China Plans Downstream Dams on Brahmaputra
Asia News Agency Editorial Board
According to China’s media, the go-ahead has been given to a Chinese hydropower company to construct the first downstream dam on the lower reaches of the Brahmaputra river, or Yarlung Zangbo as it is known in Tibet. This marks a new phase in China’s hydropower exploitation of the river with potential ramifications for India.
China in 2015 operationalised its first hydropower project at Zangmu in Tibet, while three other dams at Dagu, Jiexu and Jiacha are being developed, all on the upper and middle reaches of the river. The media report said this will be the first time the downstream sections of the river will be tapped.
Yan Zhiyong, POWERCHINA’s chairman, told a conference of the China Society for Hydropower Engineering that the downstream reaches of the river offered “a historic opportunity for the Chinese hydropower industry”. Yan was referring about the potential offered at the “Great Bend” of the Brahmaputra and at the Yarlung Zangbo Grand Canyon in Medog county, where the river falls spectacularly over a 2,000 metre-drop and turns sharply to flow across the border into Arunachal Pradesh.
He said this 50-km section alone offered the potential of developing 70 million kWh “which equals more than three Three Gorges power stations”. This “is a project for national security, including water resources and domestic security.”
India has expressed concerns to China over the four dams on the upper and middle reaches, though some Indian officials have said the dams are not likely to impact the quantity of the Brahmaputra’s flows in India greatly because they are only storing water for power generation and the Brahmaputra is not entirely dependent on upstream flows with an estimated 35% of its basin is in India. A dam at the Great Bend, if approved, would however, raise fresh concerns considering its location downstream and just across the border from Arunachal Pradesh.
As a lower riparian country, India has the right to be worried says the Hindustan Times “because this can have far-reaching impacts on the lives and livelihoods of its people. According to the United Nations, more than half the global population will live in water-stressed or water-scarce countries by 2025, and the vast majority of these people will be in China and India. While China is home to almost 20% of the world population, it has only about 7% of water resources. India is home to about 17% of the world’s population but has less than 4% of water resources. It is dependent on foreign-originating rivers for about a third of its surface water. As both grow economically, water consumption will increase and it will automatically place ever-greater pressure on water supplies. Macro challenges such as the climate crisis and pollution will further strain freshwater resources.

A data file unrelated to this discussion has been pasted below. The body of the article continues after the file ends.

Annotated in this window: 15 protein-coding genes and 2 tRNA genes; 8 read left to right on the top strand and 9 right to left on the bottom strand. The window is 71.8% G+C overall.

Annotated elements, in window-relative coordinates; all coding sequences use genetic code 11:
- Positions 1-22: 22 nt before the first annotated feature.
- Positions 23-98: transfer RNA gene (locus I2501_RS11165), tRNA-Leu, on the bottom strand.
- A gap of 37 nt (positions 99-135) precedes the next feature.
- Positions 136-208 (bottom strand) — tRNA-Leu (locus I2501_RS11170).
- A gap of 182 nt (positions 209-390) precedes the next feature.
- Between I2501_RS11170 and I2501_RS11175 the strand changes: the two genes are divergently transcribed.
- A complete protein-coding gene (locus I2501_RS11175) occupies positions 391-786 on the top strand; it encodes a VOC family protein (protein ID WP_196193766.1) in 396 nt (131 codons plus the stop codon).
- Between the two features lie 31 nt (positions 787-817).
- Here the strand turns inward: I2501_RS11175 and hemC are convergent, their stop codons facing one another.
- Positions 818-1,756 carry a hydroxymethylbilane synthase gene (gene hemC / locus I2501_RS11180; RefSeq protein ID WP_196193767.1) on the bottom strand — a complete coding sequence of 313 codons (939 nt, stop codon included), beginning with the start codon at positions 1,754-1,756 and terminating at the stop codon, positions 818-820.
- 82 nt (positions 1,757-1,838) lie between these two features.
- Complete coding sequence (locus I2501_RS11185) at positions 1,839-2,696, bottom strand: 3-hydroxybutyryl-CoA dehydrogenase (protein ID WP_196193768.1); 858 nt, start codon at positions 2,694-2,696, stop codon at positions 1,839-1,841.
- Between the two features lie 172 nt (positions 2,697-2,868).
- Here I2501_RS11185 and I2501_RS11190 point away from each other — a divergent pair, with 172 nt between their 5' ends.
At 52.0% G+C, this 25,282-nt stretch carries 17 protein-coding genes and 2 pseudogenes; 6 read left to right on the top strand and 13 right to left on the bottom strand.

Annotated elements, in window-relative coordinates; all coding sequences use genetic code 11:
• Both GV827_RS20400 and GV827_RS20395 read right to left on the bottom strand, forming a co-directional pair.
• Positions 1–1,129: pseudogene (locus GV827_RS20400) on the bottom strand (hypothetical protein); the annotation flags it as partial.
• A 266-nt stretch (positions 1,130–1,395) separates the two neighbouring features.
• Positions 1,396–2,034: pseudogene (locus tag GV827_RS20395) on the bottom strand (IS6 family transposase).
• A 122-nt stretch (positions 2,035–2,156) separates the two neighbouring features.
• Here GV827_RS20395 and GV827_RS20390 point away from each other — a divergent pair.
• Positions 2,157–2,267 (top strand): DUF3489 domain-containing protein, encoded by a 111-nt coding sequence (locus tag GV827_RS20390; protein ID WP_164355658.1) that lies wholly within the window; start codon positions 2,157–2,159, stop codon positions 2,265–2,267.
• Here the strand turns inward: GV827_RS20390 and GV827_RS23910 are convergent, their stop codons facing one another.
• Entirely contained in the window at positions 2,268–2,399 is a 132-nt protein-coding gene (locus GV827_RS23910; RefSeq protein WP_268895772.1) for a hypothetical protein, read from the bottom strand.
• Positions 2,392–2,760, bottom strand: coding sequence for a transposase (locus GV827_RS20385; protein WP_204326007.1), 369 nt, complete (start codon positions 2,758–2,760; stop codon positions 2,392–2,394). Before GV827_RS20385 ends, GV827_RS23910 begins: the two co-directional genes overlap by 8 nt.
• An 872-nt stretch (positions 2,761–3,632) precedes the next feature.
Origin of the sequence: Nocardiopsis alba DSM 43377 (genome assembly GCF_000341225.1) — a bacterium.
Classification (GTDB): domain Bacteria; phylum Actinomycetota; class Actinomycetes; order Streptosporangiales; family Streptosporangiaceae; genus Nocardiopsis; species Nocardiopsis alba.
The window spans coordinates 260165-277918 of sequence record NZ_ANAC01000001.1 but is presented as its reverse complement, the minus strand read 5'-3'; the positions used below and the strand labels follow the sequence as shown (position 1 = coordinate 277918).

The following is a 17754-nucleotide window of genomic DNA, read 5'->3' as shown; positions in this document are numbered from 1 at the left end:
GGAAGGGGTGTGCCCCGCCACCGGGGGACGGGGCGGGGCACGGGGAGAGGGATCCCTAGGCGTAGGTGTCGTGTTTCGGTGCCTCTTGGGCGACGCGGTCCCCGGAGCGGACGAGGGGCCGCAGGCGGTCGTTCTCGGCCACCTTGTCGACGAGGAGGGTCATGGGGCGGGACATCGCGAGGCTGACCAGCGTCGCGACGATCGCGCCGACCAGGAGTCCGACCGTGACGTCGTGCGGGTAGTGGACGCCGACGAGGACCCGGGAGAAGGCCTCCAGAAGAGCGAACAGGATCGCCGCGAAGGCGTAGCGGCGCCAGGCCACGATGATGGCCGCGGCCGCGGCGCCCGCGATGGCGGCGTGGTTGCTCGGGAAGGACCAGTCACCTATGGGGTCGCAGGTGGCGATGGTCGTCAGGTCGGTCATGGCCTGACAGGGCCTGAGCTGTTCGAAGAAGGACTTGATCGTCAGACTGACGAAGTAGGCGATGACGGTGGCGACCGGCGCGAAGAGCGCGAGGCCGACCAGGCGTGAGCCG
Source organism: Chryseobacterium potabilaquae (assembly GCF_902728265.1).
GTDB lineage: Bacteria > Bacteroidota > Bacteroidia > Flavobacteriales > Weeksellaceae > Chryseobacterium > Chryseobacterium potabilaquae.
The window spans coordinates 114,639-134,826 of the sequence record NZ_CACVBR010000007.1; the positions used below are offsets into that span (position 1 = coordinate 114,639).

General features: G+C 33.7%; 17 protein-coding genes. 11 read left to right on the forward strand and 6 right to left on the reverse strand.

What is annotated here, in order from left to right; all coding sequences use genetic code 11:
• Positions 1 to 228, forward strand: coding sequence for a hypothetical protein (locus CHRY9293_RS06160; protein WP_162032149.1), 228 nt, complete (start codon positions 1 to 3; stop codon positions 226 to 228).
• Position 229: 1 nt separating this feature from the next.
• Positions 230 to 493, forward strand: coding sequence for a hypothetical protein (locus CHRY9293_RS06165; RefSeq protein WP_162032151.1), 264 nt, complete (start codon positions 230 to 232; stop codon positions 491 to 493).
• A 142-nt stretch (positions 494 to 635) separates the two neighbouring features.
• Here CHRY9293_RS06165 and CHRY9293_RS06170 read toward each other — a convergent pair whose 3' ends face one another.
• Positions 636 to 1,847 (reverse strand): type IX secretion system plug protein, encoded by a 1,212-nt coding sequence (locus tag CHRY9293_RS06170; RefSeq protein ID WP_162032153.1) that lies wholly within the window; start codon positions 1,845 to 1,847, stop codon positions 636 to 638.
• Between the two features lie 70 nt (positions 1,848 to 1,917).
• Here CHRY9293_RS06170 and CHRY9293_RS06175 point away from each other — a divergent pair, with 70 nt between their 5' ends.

“India must explore all diplomatic and economic options to bring China to the discussion table. But whatever it does, timing will be key to make the right impact, says Water Wars: The Brahmaputra River and Sino-Indian Relations, a paper by the US Naval War College. The earlier India pushes back against Chinese dam building, the more options will be available to it in the future.”
Existing bilateral arrangements: India and China established Expert Level Mechanism (ELM) in 2006 to discuss various issues related to trans-border rivers. Under existing bilateral Memorandums of Understanding, China provides hydrological information of Brahmaputra River and Sutlej River to India during the flood seasons.
Under the arrangement, China provides flood season data of the Brahmaputra river between May 15 and October 15 every year.